Lesson Before Dying

Lesson Before Dying From the author of A Gathering of Old Men and The Autobiography of Miss Jane Pittman comes a deep and compassionate novel A young man who returns to s Cajun country to teach visits a black youth o

  • Title: Lesson Before Dying
  • Author: Ernest J. Gaines
  • ISBN: 9780785769811
  • Page: 304
  • Format: Hardcover
  • From the author of A Gathering of Old Men and The Autobiography of Miss Jane Pittman comes a deep and compassionate novel A young man who returns to 1940s Cajun country to teach visits a black youth on death row for a crime he didn t commit Together they come to understand the heroism of resisting.

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      Posted by:Ernest J. Gaines
      Published :2020-05-17T04:30:19+00:00

    About "Ernest J. Gaines"

    1. Ernest J. Gaines

      Born to a sharecropping family, Ernest Gaines was picking cotton in the fields by age nine and only attended school five or six months a year When he was fifteen, he moved to California to join his mother who had relocated during World War II, and began writing He attended San Francisco State University, served in the army, and won a writing fellowship to Stanford University Gaines has been a MacArthur Foundation fellow, inducted into the American Academy of Arts and Letters, awarded the National Humanities Medal, and inducted into the French Order of Arts and Letters as a Chevalier He and his wife split their time between Louisiana and San Francisco.

    582 thoughts on “Lesson Before Dying”

    1. How did I feel at the end of this book.uplifted and beaten down, both. All the love and all the hate and all the even more stultifying indifference. All the indignity and indignation. So many very heavy feelings spread through this sad story, but there are moments of redemption if you watch carefully for them.Many already know of the storye teenaged boy who is in the wrong place at the wrong time and ends up sentenced to death. His family wants him to die as a mand wants--no demands--the plantat [...]

    2. With raw, unflinching honesty and a brilliant depiction of time and place, this is the story of a young, black man sentenced to death for being in the wrong place at the wrong time. A white man was shot to death, the other two perpetrators dead, someone must be held accountable.A young school teacher, returned to the quarters to teach the black school children, and now enlisted by his aunt and the condemned man's nana to help the man go to his death as a man, not as an inhuman man, not much bett [...]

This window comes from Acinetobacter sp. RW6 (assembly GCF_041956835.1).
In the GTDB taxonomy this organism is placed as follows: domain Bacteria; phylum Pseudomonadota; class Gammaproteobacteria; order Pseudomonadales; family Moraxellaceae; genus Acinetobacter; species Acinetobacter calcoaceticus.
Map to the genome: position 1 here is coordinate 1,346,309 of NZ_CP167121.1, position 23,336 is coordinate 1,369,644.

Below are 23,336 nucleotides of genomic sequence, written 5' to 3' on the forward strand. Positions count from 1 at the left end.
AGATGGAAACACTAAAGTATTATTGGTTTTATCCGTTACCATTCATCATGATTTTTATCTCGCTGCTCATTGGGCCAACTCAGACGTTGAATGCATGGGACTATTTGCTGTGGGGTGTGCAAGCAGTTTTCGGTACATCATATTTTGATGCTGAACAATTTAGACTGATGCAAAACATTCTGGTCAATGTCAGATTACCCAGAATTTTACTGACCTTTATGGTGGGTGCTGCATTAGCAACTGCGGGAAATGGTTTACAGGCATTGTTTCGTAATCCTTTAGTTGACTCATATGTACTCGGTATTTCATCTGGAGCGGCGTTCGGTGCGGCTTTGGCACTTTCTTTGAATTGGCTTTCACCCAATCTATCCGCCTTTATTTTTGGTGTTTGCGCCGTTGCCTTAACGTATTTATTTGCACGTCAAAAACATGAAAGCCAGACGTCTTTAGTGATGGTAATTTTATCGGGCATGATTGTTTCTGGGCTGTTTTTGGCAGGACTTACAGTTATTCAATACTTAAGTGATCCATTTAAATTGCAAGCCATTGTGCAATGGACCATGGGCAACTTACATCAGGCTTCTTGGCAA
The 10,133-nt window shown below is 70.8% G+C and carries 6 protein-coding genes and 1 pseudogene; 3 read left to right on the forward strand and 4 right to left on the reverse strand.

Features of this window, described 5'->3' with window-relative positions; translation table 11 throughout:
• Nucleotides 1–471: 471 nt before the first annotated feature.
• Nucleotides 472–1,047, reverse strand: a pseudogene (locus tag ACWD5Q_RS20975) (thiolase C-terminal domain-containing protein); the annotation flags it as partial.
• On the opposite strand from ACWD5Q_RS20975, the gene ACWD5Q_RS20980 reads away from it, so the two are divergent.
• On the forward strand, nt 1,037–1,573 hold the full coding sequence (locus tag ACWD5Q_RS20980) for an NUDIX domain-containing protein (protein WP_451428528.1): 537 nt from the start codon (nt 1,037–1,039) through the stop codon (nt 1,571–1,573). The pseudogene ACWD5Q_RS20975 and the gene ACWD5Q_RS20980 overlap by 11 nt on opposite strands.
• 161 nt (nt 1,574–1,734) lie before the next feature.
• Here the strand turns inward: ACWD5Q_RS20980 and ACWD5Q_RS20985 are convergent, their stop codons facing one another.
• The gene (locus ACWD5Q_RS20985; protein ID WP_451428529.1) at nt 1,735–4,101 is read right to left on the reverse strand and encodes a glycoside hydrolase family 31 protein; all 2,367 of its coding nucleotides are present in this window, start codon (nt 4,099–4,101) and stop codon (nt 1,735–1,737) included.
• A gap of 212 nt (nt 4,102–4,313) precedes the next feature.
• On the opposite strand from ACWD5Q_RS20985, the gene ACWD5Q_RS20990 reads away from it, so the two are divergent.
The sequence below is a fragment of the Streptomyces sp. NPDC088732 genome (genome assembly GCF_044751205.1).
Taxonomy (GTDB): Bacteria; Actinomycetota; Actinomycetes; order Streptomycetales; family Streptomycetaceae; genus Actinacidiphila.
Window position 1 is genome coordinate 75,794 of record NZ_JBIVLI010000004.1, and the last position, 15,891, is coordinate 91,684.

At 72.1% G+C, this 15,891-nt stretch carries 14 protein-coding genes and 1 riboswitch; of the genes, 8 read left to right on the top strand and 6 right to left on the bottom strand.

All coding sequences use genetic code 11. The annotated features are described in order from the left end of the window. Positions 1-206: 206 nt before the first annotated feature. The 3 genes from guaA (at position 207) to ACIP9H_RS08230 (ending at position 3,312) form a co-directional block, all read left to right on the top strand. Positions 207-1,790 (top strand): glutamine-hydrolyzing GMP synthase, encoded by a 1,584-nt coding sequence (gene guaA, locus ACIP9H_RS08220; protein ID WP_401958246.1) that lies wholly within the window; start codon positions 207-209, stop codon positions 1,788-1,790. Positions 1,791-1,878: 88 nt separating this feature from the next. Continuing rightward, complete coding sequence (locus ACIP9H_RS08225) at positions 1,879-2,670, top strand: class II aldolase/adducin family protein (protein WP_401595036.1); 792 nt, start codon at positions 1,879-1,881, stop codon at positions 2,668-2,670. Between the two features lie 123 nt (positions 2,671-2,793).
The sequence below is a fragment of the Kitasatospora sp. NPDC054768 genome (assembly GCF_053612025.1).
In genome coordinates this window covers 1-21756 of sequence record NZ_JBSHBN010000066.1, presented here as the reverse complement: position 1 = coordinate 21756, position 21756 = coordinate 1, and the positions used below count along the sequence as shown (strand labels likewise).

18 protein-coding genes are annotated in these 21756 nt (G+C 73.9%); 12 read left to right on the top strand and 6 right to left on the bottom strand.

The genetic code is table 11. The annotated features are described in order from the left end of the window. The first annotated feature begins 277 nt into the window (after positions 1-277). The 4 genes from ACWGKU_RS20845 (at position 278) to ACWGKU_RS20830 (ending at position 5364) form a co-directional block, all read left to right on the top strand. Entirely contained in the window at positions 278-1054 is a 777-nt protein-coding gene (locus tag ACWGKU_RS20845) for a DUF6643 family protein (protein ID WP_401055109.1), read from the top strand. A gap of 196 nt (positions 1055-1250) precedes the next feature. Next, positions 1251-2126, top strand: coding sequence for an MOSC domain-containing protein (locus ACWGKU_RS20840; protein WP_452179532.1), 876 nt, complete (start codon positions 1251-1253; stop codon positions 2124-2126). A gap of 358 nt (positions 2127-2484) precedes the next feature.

3. “But let us say he was (guilty). Let us for a moment say he was (guilty). What justice would there be to take his life? Justice, gentlemen? Why, I would just as soon put a hog in the electric chair as this.” - Ernest J. Gaines, A Lesson Before Dying. Jefferson, an African-American man living in Louisiana in the late 1940s, is accused of a murder he didn’t commit. His lawyer uses the “hog” defence to get him off; however, this is unsuccessful and Jefferson is sentenced to death. Jeffers [...]

    4. This account of a school teacher's attempt to bring dignity to the last days of a condemned man in 1940's Louisiana is moving but still somehow disappointing. Shortened, it would have made a fine novella.

    5. A lesson Before Dying is a very MOVING book. By reading most of the other reviews I'm sure everyone understands what this novel is about. I'm not positive if I would have appreciated this book in High School had I read it 10 years ago. I would like to thank Mr. Gaines for his lessons!! I've typed out a few powerful passages that moved meThere were more but these are just some I made sure I highlighted! A hero is someone who something for other people. He does something that other men don't and c [...]

    6. The third Ernest Gaines novel I've read gets another 5 stars from me. Just as in "The Autobiography of Miss Jane Pittman" and "In My Father's House", I was not quite the same person as I turned the last page that I was when I began. There was a tiny seismic shift inside me that I recognized as another piece of understanding in this complicated dance of racial relations between black and white.A simple story on the surface: Young Jefferson, a black man, is in the wrong place at the wrong time and [...]

    7. I still think about this book, even after reading it months ago. It’s a very simple story about two African-American men in 1940s Louisiana; one is a teacher and the other is a uneducated man waiting to be executed for a murder he witnessed, but didn’t commit. Both of them have given up hope for their lives, and for humanity in general. They live by the rules of the white majority, and both face a bleak future that’s beyond their ability to change. They are forced to spend time together, a [...]